Yesterday, the Kansas City mayor announced changes to KCPD including creating whistleblower protections within the department and creating a process where outside agencies will investigate use of force complaints and officer-involved shootings.

Whistleblower protections and outside accountability. Ok, good. But does it go far enough?

I wonder this: Why do police forces have higher rates of racism than the general public? Does law enforcement attract a certain type of person? Or does the police force make people become racist? Are people who become cops the “law and order” personality type? The people who see a stark divide between right and wrong, good and bad? The people who like traditional values and conformity? The type of people who take authority seriously and unquestioningly?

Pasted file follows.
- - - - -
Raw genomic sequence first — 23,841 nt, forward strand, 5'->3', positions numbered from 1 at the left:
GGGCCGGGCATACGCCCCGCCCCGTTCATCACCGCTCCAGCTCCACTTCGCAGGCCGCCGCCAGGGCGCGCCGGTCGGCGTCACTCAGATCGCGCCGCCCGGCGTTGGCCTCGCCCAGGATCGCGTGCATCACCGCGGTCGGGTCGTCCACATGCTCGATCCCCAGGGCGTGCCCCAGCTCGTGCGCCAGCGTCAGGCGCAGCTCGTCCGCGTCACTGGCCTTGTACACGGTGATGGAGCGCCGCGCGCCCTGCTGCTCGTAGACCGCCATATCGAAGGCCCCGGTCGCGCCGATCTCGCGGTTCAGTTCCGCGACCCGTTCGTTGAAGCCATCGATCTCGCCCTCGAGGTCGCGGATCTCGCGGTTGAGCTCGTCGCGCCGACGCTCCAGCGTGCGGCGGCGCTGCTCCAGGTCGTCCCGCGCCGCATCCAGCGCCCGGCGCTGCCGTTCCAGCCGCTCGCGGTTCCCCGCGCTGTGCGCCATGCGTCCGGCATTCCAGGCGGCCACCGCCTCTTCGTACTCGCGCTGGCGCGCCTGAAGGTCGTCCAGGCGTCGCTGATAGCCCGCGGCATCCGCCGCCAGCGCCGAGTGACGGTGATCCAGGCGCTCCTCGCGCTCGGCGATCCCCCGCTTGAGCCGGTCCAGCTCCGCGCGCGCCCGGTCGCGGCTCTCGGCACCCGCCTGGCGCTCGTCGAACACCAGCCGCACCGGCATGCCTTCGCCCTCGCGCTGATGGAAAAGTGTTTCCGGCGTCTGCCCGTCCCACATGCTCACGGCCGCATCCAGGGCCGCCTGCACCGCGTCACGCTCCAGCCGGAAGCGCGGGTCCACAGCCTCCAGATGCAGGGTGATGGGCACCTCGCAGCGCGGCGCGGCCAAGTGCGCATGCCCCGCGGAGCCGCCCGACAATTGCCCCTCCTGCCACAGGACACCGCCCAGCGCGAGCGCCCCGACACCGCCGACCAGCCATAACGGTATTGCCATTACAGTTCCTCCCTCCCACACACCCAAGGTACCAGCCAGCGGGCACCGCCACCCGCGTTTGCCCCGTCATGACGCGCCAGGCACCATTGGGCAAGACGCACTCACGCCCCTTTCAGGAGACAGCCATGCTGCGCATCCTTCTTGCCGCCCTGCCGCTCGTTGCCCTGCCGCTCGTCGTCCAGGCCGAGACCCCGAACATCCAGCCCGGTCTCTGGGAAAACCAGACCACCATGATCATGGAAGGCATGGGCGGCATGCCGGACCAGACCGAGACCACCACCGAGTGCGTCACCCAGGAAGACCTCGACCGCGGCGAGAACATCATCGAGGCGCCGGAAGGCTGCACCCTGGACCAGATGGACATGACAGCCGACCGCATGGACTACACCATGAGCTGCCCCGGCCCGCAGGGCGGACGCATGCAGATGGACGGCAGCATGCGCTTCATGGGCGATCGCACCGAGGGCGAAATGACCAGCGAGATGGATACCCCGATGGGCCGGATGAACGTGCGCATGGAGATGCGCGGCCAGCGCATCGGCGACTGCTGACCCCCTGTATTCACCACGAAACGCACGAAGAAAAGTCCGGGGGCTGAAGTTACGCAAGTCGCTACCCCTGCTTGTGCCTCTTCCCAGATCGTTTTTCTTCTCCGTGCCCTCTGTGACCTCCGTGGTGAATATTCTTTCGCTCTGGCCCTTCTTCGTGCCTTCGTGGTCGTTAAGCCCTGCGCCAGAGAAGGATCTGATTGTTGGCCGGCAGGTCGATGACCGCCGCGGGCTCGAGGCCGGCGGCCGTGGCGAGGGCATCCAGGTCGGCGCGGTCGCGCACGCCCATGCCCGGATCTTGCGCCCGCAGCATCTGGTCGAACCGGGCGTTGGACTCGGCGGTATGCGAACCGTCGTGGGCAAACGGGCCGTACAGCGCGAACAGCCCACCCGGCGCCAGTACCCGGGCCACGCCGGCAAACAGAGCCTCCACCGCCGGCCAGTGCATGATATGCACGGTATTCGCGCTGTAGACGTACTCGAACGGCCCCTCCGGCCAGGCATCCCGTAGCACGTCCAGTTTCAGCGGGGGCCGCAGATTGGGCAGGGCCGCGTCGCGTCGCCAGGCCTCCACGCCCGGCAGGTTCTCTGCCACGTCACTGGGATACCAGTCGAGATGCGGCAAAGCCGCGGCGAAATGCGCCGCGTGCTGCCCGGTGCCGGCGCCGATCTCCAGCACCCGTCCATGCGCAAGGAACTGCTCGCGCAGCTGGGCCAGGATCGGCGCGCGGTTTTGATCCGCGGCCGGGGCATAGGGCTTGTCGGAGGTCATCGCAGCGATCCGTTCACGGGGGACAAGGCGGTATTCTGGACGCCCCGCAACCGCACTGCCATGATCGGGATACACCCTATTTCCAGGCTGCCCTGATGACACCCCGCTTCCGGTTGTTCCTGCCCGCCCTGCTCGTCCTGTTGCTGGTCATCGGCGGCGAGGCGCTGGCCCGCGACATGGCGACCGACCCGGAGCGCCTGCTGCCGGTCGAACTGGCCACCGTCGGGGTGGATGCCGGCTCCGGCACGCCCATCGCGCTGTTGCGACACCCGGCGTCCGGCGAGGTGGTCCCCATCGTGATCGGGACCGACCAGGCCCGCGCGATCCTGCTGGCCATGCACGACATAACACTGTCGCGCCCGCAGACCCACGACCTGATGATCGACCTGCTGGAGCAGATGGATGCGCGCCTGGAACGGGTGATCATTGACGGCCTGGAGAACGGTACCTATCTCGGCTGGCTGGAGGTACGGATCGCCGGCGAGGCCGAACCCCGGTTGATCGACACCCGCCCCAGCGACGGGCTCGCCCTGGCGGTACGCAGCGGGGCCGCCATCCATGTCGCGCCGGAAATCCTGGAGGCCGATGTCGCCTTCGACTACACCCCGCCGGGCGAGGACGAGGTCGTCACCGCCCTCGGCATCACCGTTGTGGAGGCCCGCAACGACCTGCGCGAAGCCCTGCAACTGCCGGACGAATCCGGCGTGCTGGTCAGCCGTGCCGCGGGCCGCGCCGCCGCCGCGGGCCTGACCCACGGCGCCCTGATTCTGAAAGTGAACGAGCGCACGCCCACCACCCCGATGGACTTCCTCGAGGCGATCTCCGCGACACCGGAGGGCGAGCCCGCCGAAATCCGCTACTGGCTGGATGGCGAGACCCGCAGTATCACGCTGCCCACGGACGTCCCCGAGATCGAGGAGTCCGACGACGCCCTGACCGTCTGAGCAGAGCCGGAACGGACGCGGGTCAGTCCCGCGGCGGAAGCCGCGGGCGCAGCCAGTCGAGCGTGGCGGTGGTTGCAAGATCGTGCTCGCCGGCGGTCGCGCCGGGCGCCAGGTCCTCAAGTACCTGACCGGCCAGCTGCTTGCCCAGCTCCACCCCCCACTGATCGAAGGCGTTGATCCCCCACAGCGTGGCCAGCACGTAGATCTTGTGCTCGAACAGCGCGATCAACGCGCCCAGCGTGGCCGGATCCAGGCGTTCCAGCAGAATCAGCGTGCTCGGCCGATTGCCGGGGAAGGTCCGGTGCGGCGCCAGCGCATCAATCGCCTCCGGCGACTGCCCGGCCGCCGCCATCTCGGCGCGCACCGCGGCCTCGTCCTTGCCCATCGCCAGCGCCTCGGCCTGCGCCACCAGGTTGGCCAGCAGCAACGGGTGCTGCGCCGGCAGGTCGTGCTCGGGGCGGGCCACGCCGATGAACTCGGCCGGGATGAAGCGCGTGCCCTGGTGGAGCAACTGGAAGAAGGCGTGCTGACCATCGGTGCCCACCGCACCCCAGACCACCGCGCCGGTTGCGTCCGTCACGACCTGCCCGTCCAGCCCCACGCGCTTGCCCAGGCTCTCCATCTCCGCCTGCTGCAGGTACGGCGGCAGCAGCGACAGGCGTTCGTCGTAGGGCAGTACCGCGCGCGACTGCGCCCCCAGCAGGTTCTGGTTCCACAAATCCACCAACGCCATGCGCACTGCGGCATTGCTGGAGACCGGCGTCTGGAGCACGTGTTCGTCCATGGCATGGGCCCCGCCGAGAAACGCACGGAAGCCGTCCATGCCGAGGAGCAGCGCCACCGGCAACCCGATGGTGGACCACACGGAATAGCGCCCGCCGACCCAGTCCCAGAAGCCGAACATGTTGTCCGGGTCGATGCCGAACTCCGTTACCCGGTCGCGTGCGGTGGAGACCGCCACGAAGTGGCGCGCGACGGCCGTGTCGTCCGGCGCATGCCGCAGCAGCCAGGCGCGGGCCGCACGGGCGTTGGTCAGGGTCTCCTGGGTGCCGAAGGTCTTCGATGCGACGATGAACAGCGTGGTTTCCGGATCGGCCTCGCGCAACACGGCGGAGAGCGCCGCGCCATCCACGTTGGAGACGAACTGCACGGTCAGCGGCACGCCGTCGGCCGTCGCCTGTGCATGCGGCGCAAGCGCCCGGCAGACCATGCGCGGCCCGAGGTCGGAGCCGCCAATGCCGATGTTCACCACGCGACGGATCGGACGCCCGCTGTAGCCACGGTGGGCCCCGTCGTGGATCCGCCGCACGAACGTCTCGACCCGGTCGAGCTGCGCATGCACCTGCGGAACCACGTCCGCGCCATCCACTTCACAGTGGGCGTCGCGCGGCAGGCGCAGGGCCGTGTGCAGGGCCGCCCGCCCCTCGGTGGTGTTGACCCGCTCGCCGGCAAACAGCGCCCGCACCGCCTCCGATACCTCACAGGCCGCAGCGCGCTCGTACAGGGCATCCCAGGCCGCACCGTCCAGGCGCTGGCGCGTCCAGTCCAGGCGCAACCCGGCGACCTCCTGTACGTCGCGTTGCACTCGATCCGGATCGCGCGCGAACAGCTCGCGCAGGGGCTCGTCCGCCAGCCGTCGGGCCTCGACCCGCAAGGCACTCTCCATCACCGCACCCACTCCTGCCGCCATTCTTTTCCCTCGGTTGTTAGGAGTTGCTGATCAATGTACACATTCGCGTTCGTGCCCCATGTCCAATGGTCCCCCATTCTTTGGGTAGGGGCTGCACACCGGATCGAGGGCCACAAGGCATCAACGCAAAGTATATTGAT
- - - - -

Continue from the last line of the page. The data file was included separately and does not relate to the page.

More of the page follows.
Criminologists, psychologists, and other social scientists have compiled studies trying to find a link between personality type and police work. One of the most influential is the 1972 study, The Police Personality: Fact or Fiction by Robert Balch. Balch asks questions like: “Are authoritarian personality types more likely to choose police work as a profession? Are police more or less likely to have authoritarian personality types than the general public? Does being a police officer exacerbate authoritarian impulses?”

Ultimately, the study was inconclusive on the direct link between authoritarian personality types and police officers but did conclude that police forces are notably lacking more liberal-minded people: